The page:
Fluid simulation is vastly useful in all sorts of digital areas.
Many of our most beloved films contain 3D fluid simulators to help render gases, smoke, water
-and its reflections.
In games, fluid simulators are used for much of the same, but also for simulating physics of different mechanics.
This project works to show that fluid simulation is no longer an obstacle, and can work with varying degrees of quality even on a poor computer.
2. Navier-Stokes equations
3. Computation & Code
5. Discussion and Conclusions
A huge amount of the fluid simulators that are around today are based on Jos Stams papers on "Stable fluids", and "Real-time Fluid Dynaimcs for Games. The purpose of those articles were to prove that a fluid simulator need not be a huge obstacle, as many thought at the time. The computational view for a fluid simulator were horrendous - It seemed that we had to solve many enormous arrays to get a realistic fluid, but the proof of concept in Jos Stams papers proved that this neednt be, and as this small project shows that fluid simulation isnt a very large obstacle anymore. The fluid simulator used in this project is poorly optimized, run over a console on a lower/medium range computer, and yet it still works responsively. Many problems and faults were encountered on the way, and not all were solved. The results presented here should be taken lightly.
The main solution method for the simulator in this project is to iteratively and numerically solve the
Navier-Stokes equations for fluid motion:
A real fluid is very complicated, but the motions of fluids are not beyond comprehension. When seen from above, the surface density of water looks very much like the movement of 2D gas in a box. And this is exactly what makes this fluid simulator so useful. Without gravity, the fluid will behave much the same as a gas. This is useful for graphical analysis of both water and gas.
A fluid can be viewved as a distribution function with discrete points - that is - we can write a body of fluid as a collection fields:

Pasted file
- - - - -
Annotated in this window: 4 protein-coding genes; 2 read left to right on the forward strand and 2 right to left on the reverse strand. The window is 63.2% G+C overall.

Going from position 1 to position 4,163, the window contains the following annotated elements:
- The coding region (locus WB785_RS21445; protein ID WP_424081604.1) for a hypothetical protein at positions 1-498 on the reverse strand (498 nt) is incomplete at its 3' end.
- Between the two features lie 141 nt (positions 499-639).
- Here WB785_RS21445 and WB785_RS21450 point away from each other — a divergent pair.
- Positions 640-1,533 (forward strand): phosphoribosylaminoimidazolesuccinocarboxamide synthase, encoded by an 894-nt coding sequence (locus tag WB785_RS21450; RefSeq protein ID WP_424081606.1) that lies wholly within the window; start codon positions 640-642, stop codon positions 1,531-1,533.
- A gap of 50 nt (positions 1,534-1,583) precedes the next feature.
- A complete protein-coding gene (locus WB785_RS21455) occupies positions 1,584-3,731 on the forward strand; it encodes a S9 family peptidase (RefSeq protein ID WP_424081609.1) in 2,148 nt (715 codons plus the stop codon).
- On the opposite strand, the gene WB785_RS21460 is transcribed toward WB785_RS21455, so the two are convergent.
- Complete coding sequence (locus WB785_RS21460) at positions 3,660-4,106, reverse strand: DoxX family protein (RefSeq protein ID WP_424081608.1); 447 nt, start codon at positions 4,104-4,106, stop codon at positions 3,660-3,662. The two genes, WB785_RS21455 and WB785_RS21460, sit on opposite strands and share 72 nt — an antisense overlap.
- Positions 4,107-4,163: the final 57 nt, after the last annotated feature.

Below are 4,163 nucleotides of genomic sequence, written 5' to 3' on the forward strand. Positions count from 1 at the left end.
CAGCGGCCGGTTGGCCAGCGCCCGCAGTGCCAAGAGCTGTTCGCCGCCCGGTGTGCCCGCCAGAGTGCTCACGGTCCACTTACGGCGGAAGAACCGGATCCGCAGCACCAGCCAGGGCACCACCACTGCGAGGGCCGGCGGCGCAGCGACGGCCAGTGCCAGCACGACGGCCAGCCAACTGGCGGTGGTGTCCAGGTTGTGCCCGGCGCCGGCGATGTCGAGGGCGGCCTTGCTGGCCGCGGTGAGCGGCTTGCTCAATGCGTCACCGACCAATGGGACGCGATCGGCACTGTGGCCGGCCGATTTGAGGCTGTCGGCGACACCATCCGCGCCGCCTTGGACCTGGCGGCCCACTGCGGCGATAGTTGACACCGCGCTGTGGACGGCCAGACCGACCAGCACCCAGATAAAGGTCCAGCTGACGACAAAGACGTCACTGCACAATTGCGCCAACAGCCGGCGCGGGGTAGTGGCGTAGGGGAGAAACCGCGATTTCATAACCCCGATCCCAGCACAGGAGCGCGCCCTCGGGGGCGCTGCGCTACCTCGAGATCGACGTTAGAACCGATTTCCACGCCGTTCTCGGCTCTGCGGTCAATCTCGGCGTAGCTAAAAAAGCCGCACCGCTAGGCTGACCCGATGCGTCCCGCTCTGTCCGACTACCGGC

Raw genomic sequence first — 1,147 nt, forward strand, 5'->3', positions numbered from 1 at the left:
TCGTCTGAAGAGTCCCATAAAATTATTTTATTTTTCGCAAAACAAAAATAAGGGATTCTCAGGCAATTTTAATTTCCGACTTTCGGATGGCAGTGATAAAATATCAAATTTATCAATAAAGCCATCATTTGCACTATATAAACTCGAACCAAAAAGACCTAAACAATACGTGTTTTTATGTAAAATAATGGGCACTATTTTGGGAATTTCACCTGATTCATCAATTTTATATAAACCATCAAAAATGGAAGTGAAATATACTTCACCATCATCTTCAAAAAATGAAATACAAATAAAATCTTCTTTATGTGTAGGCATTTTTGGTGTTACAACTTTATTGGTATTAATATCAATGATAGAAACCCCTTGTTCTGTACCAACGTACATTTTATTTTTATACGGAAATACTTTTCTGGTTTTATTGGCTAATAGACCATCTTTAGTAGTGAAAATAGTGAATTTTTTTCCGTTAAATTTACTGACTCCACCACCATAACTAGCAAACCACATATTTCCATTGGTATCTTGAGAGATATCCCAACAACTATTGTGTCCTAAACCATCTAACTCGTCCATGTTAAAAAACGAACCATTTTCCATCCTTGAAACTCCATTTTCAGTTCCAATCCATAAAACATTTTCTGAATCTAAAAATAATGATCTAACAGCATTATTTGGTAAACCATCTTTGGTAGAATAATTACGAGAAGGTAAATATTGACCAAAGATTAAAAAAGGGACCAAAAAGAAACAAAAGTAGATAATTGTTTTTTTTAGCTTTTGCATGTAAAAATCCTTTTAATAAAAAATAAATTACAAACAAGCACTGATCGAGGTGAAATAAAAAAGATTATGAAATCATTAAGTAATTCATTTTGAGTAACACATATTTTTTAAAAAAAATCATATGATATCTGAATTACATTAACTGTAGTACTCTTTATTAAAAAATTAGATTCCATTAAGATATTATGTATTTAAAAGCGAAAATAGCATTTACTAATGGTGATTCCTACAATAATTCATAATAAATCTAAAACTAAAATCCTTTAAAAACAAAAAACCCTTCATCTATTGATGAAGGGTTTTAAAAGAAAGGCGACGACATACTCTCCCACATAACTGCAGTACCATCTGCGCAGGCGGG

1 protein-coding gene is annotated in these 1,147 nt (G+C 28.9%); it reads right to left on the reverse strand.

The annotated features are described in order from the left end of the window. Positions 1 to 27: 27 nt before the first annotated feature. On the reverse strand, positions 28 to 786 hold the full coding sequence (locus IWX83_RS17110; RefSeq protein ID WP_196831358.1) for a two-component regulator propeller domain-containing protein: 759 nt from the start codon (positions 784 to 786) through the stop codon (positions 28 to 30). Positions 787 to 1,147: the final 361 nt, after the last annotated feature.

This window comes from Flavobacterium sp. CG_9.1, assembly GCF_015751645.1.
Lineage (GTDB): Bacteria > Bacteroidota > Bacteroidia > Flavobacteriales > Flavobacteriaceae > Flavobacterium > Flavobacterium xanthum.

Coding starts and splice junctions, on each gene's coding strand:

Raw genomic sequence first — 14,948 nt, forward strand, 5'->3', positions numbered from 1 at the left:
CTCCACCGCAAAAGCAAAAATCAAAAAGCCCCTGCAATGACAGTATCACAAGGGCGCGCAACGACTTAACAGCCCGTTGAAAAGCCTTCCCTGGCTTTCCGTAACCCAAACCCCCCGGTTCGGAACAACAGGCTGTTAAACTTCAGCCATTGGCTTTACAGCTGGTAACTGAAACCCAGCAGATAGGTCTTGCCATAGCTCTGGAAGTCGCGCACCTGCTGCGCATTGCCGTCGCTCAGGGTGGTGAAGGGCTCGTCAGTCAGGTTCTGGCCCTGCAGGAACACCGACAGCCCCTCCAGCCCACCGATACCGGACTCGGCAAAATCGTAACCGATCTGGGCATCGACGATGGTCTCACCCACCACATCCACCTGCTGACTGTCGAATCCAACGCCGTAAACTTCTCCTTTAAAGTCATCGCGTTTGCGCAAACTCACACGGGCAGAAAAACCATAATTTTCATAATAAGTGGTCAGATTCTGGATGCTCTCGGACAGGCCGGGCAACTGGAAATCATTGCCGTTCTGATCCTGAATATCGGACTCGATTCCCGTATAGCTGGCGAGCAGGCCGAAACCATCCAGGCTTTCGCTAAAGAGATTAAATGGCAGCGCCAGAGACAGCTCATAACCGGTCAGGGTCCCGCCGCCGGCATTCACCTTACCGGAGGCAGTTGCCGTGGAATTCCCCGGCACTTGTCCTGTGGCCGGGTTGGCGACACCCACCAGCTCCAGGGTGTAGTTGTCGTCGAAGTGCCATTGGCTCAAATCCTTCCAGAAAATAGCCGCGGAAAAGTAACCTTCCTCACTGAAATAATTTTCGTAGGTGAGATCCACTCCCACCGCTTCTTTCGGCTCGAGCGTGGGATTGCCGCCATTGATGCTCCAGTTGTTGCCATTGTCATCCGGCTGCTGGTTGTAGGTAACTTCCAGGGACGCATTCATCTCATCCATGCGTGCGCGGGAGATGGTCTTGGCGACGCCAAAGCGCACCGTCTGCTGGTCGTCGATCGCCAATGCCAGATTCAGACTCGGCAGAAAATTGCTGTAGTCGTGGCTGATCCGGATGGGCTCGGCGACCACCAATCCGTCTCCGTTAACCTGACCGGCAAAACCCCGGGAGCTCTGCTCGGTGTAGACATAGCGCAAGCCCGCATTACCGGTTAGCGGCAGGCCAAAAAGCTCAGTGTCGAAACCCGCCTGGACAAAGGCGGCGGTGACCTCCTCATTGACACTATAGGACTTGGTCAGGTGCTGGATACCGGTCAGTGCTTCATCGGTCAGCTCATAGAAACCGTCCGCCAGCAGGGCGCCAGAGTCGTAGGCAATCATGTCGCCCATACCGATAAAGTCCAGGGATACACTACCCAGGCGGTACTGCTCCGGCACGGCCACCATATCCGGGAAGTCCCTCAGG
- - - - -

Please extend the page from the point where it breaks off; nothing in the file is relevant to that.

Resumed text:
p - This is the scalar field containing at each point the density of the fluid. This field will diffuse over time, in the real world this is governed by statistical diffusion through Brownian motion. In the code, however, we must diffuse “manually” by linearly solving where the distribution will be in the future. This is also the field which governs the colour intensity in the GUI.
u & v - These are the vector fields containing at each point the velocity of that point in the relevant direction. u for horizontal (x) movement, and v for the vertical (y) movement. These vectors can also be rendered into the GUI, but by other methods (discussed below).
Some aspects of the fluid are worth mentioning, as they are the visually apparent mechanisms, and the defining mechanisms for this simulator. The pressure diffuses based on the viscosity of the fluid. The higher the viscosity, the less the fluid will flow. Water has a viscosity of around 0.4 mPa*s, air has a value of 18.5 micro Pa*s, and honey has a viscosity around 2000-10000 mPa*s. In this project, the viscosity of water is used, as this is the fluid most people are " intuitive " with.
The velocity field also diffuses, as the fluid must distribute the pressures. Some other mechanisms we need to know about are mass conservation(projection), and dye movement due to the velocity field(advection). These mechanisms are represented by the functions presented below.
The program consists of the basic mathematics functions for the fluid itself. These methods were studied
through several different implementations of different fluid simulators, and engineered(unsuccessfully) for c++ with root.
This was not an easy task, and is not completely finished yet. Alas, the program is presented here.
(source code: folk.uib.no/sen006/sen.C)
The fluid itself is set up as a class containing several fields, and the mathematical functions which solve for the
future state of the system. The fields used are the pressure field, and the two vector
fields for the velocities. Since we are iteratively calculating the next state of the fields, we need the
old states of all the fields, pField_old, uField_old, and vField_old as well.
Diffuse - This algorithm is what makes sure that the pressure field diffuses into its neighbours. In a fluid, there will always be counter balancing for high pressure areas - the pressure diffuses from high to low pressure, trying to reach equilibrium pressure. The diffusion algorithm works by solving a linear differential equation for the state of the system after a certain timestep dT. A good metaphor for this would be to imagening pouring dye, or soy sauce into a body of water and watching the colour diffuse.
Linear solve - This is the algorithm which iteratively solves a system of linear differential equations. This system is used by both the diffusion algorithm, and the projection algorithm.
Advect - The velocity field will cause the dye in the pressure field to move in the direction of the fluid movement, in other words - it moves the dye through the fluid.
Project - This algorithm makes sure that the mass is conserved. This is done by iteratively solving the system a differential equations for the positions of the pressure field, and making sure that the total sum is always the same.
setBounds - This function lets us have a contained liquid, instead of one that leaks through the edges of the simulator. It works by setting the velocity at each edge point to the same value as the point adjacent to the edge point. For the liquid, the edge then will seem like a solid edge.